The Center for Educational Improvement is pleased
Suzan Mullane, who has worked with children and youth with autism for over 30 years, grades K-12, is available to conduct dynamic WOW in-services on:
> autism and the Common Core,
> autism and STEM,
> new autism technology to enhance academic achievement and behavior management,
> training on Asperger's for youth who are twice exceptional.
Suzan is currently exploring VizZle, an award- winning software package that enhances engagement for students with autism through visually interactive differentiated learning. VizZle has the ability to monitor data for all students' IEP goals as well as to share vetted lessons with others while creating lessons for individualized instruction. Lessons are visual and interactive to enhance instruction for all students. See MonarchTeachTech.com.
Ms. Mullane will tailor her training sessions to your specific needs. If you would like to meet her, she will be speaking at: The Council for Exceptional Children's Convention and Expo Symposium in Denver (April 11-14). If you would like her resume, email us or contact firstname.lastname@example.org.
Ms. Mullane will be offering free webinars in HAWAII and Ohio. Contact her or the CEI for more information!
Comments about Suzan's sessions ...
Suzan Mullane's work with at-risk children and youth has been extraordinary.
--Carol Comeau, Superintendent, ASD
My son's middle school classroom experiences broke my heart. I was so afraid that his challenges with autism would paralyze him with fear in high school. Thank you so much, Ms. Mullane, for teaching him through his strengths and interests to not only survive, but thrive. He now has the self-esteem to take social and academic risks! His father and I will be forever grateful for your dedication to our son.
--Parent, South Anchorage High School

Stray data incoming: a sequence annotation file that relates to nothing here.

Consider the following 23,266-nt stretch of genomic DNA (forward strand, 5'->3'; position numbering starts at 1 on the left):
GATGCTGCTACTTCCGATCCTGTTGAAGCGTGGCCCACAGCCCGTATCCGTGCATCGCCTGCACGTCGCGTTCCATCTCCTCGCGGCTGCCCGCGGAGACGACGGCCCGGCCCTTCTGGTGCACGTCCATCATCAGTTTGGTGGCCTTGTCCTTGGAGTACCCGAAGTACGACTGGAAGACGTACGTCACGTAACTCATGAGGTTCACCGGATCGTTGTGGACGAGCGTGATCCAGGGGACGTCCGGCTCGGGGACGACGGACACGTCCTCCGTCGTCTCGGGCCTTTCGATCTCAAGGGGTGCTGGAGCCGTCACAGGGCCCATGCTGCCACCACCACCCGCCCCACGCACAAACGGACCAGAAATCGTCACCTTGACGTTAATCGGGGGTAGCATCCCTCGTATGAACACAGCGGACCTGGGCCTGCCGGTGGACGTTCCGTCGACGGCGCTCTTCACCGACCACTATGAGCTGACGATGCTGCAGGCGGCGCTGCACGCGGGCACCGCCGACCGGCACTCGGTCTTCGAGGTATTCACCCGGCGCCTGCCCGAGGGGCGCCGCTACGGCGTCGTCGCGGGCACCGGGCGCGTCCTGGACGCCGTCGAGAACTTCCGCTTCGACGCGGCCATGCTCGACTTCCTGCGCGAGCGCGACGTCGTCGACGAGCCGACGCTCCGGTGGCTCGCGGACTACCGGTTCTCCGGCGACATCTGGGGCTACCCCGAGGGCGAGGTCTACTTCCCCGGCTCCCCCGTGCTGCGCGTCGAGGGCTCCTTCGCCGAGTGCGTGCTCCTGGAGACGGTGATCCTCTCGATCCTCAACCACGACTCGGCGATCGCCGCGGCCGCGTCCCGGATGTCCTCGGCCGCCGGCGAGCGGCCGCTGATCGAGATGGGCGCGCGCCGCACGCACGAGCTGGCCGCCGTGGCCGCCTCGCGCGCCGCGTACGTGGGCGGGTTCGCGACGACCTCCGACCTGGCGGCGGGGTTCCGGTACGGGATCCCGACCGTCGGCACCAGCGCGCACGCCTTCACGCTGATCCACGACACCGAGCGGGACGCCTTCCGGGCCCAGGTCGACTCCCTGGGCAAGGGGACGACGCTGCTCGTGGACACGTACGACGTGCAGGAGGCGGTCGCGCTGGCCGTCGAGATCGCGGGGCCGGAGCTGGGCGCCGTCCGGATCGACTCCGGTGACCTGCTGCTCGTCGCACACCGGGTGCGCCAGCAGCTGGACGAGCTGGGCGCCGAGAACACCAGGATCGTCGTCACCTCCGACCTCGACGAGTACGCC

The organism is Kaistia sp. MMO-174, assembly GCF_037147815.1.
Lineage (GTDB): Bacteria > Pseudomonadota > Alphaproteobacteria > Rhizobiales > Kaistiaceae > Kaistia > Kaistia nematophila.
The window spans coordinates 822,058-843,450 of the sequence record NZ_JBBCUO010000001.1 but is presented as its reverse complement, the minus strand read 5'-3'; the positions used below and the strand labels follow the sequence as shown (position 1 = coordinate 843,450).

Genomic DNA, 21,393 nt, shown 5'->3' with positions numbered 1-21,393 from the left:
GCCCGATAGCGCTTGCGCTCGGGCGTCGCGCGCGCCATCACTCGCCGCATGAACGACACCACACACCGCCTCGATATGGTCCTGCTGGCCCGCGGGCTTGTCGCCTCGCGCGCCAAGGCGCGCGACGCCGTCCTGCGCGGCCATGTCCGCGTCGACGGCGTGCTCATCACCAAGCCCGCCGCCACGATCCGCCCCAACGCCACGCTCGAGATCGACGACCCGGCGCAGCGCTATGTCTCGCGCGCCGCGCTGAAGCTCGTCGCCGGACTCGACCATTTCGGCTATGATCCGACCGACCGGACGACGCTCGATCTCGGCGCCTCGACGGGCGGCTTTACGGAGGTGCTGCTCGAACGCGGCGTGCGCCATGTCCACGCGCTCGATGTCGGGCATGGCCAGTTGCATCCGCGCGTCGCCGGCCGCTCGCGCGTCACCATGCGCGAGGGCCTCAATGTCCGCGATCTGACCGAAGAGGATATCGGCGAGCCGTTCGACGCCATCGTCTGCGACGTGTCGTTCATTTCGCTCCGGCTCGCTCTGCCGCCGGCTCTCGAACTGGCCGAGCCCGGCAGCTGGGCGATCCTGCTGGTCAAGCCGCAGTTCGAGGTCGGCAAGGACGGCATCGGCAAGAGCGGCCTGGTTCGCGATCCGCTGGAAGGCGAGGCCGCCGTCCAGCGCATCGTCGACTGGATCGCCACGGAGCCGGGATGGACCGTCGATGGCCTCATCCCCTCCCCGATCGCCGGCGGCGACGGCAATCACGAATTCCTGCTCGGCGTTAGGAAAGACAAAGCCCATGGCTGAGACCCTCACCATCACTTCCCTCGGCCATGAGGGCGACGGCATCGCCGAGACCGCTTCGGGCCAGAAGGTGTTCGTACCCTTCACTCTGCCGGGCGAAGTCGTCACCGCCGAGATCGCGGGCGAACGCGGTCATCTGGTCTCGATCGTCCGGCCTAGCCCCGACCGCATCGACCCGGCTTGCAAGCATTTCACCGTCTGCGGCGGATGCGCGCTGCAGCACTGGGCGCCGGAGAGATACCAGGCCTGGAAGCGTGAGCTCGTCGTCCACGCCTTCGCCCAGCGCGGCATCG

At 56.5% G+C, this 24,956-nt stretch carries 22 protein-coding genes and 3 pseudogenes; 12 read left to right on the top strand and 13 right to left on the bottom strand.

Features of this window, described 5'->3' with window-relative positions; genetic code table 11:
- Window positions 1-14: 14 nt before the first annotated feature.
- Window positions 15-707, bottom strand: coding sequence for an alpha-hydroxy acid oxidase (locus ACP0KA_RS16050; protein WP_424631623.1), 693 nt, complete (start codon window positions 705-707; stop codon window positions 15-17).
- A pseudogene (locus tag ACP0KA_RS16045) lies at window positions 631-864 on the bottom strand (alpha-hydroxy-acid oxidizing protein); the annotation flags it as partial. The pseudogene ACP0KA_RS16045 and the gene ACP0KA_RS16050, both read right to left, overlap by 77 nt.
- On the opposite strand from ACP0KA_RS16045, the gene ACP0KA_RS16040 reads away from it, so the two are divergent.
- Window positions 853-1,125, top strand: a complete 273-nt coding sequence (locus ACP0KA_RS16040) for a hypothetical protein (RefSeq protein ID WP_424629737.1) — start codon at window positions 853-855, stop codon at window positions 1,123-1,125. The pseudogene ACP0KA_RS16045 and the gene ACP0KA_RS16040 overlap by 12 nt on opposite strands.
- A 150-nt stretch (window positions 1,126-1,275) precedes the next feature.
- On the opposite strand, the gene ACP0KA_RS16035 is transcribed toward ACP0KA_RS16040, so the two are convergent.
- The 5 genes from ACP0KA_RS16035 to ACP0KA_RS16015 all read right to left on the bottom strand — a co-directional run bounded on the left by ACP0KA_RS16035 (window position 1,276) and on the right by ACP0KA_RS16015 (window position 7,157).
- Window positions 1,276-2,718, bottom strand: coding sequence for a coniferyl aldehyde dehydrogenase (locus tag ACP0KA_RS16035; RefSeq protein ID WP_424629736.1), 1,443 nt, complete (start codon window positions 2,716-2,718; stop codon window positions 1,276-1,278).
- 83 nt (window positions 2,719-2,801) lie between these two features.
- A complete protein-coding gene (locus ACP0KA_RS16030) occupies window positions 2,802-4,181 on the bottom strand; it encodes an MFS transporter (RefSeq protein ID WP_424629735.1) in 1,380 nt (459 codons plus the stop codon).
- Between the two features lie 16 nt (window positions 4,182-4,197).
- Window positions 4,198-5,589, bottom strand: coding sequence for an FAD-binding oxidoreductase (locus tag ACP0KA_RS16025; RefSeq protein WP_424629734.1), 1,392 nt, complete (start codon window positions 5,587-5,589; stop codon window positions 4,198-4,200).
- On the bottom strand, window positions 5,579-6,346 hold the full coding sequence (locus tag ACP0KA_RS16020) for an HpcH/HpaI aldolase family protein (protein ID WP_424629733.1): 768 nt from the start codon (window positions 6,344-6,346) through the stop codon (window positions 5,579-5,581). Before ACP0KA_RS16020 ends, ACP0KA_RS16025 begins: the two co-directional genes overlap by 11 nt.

I tremendously enjoyed Ms. Mullane's workshop on Twice Exceptional Students. Her caring attitude towards us as educators was remarkable. Her knowledge and experience were quite helpful but her attitude was especially inspiring.
--Workshop participant, Commonwealth Governor's School, 2011 Fredericksburg, Virginia
Rarely, if ever, have I seen an educator who pours her heart and soul into her teaching with staff and students alike. Sue is inspirational to her students and her peers. I've really enjoyed her credit classes.
--Tony Schmidt, South Anchorage High School
Your lessons on: Rigor, Relevance and Relationship through differentiation and experiential lessons are the best I've seen. You knocked it out of the park!
--Chuck Fannin, Retired Principal
Suzan is an engaging presenter; her workshop on differentiation through STEM was outstanding, worthy of a credit class given the wealth of information. Her presentation was the most helpful over the course of our days of trainings. Thank you!
--Science Technology Engineering and Math Workshop participant for the Anchorage School District, 2010
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You'll notice that CEI is now emailing the Wow!Ed newsletter on a quarterly basis. However, you'll also find that we continue to research issues that we believe are critical to student learning and advancing the best instructional practices.
In this edition of WOW! we focused on "the Pursuit of Learning." Whether it is building student math capacity through incorporating international practices, turning to intellectual giants to see how they learn, sharing research on the importance of student choice, or providing an update on yoga, we continue to strive for finding examples of excellent to share with you.
|Singapore's Math Bar |
In the 2009 PISA report by OECD, America's education system was shown to have fallen behind 16 other countries in math, science, and reading. The countries at the top--Korea, Finland, China (Shanghai and Hong Kong), and Singapore--have raised the bar for all countries in terms of education. Singapore, which does exceptionally well in math, has intrigued many American educators, who wonder how teachers can be so successful with their instruction in the subject.